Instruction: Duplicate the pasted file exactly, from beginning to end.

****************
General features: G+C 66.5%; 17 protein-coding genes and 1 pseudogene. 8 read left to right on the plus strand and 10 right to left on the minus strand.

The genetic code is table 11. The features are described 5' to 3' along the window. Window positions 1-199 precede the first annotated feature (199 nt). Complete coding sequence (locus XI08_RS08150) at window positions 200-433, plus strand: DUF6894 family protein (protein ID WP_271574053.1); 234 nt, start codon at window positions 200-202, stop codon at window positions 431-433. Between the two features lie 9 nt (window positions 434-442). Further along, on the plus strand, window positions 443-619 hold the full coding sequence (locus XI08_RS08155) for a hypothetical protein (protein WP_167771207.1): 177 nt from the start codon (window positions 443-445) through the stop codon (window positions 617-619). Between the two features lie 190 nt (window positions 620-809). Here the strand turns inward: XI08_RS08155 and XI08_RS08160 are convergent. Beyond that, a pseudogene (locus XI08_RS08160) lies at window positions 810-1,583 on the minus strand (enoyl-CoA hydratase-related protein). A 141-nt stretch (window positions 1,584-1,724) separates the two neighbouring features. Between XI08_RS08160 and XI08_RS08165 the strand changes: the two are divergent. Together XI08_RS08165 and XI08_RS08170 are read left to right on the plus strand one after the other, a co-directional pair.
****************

General features: G+C 66.5%; 17 protein-coding genes and 1 pseudogene. 8 read left to right on the plus strand and 10 right to left on the minus strand.

The genetic code is table 11. The features are described 5' to 3' along the window. Window positions 1-199 precede the first annotated feature (199 nt). Complete coding sequence (locus XI08_RS08150) at window positions 200-433, plus strand: DUF6894 family protein (protein ID WP_271574053.1); 234 nt, start codon at window positions 200-202, stop codon at window positions 431-433. Between the two features lie 9 nt (window positions 434-442). Further along, on the plus strand, window positions 443-619 hold the full coding sequence (locus XI08_RS08155) for a hypothetical protein (protein WP_167771207.1): 177 nt from the start codon (window positions 443-445) through the stop codon (window positions 617-619). Between the two features lie 190 nt (window positions 620-809). Here the strand turns inward: XI08_RS08155 and XI08_RS08160 are convergent. Beyond that, a pseudogene (locus XI08_RS08160) lies at window positions 810-1,583 on the minus strand (enoyl-CoA hydratase-related protein). A 141-nt stretch (window positions 1,584-1,724) separates the two neighbouring features. Between XI08_RS08160 and XI08_RS08165 the strand changes: the two are divergent. Together XI08_RS08165 and XI08_RS08170 are read left to right on the plus strand one after the other, a co-directional pair.